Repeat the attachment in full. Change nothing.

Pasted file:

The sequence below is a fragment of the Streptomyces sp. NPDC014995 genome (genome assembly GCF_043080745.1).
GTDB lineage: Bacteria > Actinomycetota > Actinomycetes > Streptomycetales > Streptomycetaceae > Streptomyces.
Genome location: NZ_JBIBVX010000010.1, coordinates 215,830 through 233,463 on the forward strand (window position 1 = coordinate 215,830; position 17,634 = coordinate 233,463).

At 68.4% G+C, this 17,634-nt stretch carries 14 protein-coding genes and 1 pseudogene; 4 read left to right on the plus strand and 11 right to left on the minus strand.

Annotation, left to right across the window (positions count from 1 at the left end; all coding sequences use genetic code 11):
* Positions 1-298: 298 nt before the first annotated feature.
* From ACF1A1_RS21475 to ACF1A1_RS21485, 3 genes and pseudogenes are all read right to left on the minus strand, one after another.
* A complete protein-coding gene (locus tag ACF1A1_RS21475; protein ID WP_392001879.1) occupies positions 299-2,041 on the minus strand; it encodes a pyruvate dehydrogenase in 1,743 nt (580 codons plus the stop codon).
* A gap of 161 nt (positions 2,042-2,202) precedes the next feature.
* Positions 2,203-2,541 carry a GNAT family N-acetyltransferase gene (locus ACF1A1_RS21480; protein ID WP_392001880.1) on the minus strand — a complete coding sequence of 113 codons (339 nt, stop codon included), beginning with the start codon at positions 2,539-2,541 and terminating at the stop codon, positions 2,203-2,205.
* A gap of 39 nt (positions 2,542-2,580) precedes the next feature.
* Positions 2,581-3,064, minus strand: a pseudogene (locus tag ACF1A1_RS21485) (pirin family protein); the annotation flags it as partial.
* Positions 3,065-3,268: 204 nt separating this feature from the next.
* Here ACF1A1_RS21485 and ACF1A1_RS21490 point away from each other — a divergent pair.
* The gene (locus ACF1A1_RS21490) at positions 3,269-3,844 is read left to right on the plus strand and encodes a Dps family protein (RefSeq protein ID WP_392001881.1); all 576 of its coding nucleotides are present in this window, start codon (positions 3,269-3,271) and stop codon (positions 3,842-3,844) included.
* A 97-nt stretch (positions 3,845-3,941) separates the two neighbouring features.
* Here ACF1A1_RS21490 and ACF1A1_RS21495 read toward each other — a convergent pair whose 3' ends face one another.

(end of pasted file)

The sequence below is a fragment of the Streptomyces sp. NPDC014995 genome (genome assembly GCF_043080745.1).
GTDB lineage: Bacteria > Actinomycetota > Actinomycetes > Streptomycetales > Streptomycetaceae > Streptomyces.
Genome location: NZ_JBIBVX010000010.1, coordinates 215,830 through 233,463 on the forward strand (window position 1 = coordinate 215,830; position 17,634 = coordinate 233,463).

At 68.4% G+C, this 17,634-nt stretch carries 14 protein-coding genes and 1 pseudogene; 4 read left to right on the plus strand and 11 right to left on the minus strand.

Annotation, left to right across the window (positions count from 1 at the left end; all coding sequences use genetic code 11):
* Positions 1-298: 298 nt before the first annotated feature.
* From ACF1A1_RS21475 to ACF1A1_RS21485, 3 genes and pseudogenes are all read right to left on the minus strand, one after another.
* A complete protein-coding gene (locus tag ACF1A1_RS21475; protein ID WP_392001879.1) occupies positions 299-2,041 on the minus strand; it encodes a pyruvate dehydrogenase in 1,743 nt (580 codons plus the stop codon).
* A gap of 161 nt (positions 2,042-2,202) precedes the next feature.
* Positions 2,203-2,541 carry a GNAT family N-acetyltransferase gene (locus ACF1A1_RS21480; protein ID WP_392001880.1) on the minus strand — a complete coding sequence of 113 codons (339 nt, stop codon included), beginning with the start codon at positions 2,539-2,541 and terminating at the stop codon, positions 2,203-2,205.
* A gap of 39 nt (positions 2,542-2,580) precedes the next feature.
* Positions 2,581-3,064, minus strand: a pseudogene (locus tag ACF1A1_RS21485) (pirin family protein); the annotation flags it as partial.
* Positions 3,065-3,268: 204 nt separating this feature from the next.
* Here ACF1A1_RS21485 and ACF1A1_RS21490 point away from each other — a divergent pair.
* The gene (locus ACF1A1_RS21490) at positions 3,269-3,844 is read left to right on the plus strand and encodes a Dps family protein (RefSeq protein ID WP_392001881.1); all 576 of its coding nucleotides are present in this window, start codon (positions 3,269-3,271) and stop codon (positions 3,842-3,844) included.
* A 97-nt stretch (positions 3,845-3,941) separates the two neighbouring features.
* Here ACF1A1_RS21490 and ACF1A1_RS21495 read toward each other — a convergent pair whose 3' ends face one another.